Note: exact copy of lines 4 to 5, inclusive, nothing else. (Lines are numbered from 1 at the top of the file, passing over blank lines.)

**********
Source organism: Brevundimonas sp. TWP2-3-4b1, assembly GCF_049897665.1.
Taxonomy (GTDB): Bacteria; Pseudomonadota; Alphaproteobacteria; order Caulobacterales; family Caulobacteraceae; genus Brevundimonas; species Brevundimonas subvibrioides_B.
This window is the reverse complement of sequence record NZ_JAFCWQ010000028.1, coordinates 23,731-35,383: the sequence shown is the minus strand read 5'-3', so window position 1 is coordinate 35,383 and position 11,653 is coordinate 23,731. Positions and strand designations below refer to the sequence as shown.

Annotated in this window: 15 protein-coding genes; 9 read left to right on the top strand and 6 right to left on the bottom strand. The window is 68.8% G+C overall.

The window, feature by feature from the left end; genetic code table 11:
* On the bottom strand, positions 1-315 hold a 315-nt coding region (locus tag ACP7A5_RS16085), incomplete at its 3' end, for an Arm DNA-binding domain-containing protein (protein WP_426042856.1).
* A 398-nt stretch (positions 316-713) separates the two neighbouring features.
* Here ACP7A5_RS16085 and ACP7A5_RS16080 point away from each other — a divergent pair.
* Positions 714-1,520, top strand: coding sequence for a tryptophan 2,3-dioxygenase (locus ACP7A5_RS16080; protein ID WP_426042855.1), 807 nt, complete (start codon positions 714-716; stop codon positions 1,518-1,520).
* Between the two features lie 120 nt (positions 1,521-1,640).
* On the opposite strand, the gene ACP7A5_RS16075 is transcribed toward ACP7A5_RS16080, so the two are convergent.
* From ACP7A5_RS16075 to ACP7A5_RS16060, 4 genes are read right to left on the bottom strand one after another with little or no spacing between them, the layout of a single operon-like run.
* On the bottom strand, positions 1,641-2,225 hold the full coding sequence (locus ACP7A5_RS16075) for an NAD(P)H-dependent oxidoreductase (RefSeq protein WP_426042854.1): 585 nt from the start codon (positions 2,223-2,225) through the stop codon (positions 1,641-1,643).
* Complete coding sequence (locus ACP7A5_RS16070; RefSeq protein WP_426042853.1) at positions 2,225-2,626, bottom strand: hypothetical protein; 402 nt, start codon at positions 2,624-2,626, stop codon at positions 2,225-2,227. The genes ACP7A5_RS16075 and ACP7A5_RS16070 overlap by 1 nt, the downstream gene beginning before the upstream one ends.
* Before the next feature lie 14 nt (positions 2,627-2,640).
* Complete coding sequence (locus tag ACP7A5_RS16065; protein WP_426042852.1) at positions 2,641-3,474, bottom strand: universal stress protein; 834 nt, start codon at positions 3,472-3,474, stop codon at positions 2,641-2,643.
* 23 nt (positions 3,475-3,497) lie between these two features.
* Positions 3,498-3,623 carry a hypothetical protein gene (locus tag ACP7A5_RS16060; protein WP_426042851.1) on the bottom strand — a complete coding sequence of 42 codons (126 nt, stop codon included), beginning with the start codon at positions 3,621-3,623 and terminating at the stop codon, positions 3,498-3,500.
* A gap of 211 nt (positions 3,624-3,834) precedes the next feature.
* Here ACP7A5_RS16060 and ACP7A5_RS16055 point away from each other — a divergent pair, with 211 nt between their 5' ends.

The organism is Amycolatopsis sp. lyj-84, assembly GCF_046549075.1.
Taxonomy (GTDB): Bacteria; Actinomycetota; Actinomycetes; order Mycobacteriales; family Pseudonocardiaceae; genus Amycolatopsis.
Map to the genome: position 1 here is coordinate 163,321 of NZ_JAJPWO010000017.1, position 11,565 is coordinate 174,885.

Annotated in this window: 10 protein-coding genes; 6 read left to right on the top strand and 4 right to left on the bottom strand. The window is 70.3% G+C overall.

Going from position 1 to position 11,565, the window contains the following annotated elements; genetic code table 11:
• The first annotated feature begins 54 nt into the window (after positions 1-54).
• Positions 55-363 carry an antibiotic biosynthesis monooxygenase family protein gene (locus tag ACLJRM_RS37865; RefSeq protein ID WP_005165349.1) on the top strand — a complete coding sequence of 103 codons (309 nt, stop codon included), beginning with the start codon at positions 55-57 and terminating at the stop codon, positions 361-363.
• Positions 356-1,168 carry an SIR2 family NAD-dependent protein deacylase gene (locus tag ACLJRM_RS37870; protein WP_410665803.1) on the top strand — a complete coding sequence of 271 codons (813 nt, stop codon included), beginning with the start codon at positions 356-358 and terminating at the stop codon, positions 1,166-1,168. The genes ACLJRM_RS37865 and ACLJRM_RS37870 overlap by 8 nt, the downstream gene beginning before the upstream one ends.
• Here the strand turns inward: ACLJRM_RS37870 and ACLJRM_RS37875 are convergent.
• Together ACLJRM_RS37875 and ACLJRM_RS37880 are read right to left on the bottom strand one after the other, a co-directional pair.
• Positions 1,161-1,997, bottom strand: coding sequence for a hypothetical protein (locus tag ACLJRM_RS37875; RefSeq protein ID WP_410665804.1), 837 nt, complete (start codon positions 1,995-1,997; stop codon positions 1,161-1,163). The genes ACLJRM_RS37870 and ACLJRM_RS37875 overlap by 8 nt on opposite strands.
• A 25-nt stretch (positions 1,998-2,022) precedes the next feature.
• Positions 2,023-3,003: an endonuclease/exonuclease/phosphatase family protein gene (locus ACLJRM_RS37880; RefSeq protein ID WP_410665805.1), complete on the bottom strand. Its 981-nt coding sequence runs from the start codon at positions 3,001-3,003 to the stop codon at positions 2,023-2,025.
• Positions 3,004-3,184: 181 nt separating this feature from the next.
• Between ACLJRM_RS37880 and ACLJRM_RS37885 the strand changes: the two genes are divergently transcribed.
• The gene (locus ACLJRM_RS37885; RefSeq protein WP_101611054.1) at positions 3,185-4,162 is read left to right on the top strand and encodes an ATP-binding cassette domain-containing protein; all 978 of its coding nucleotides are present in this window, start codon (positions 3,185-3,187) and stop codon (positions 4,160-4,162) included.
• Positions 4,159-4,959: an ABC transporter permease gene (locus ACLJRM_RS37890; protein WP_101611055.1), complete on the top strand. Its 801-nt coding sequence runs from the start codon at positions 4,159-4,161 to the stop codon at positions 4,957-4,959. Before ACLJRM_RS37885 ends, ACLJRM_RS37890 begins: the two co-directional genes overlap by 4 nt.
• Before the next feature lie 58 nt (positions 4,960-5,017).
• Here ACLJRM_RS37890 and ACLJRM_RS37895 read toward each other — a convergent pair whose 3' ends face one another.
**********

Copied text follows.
Annotated in this window: 15 protein-coding genes; 9 read left to right on the top strand and 6 right to left on the bottom strand. The window is 68.8% G+C overall.

The window, feature by feature from the left end; genetic code table 11: